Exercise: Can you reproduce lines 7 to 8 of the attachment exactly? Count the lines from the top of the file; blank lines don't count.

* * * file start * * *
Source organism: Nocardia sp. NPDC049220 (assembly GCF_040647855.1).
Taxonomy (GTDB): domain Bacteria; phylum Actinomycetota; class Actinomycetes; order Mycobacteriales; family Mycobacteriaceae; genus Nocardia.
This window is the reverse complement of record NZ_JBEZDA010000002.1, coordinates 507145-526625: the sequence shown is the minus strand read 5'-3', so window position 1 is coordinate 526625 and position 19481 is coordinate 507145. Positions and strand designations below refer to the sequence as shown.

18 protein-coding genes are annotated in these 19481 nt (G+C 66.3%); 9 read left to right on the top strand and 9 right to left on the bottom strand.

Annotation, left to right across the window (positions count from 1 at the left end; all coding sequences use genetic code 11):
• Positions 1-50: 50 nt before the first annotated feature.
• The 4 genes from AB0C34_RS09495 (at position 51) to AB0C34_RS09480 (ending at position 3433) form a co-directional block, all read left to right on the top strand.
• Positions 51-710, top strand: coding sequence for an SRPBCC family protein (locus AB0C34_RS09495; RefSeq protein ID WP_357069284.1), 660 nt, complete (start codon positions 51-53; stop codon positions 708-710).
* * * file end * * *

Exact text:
• The 4 genes from AB0C34_RS09495 (at position 51) to AB0C34_RS09480 (ending at position 3433) form a co-directional block, all read left to right on the top strand.
• Positions 51-710, top strand: coding sequence for an SRPBCC family protein (locus AB0C34_RS09495; RefSeq protein ID WP_357069284.1), 660 nt, complete (start codon positions 51-53; stop codon positions 708-710).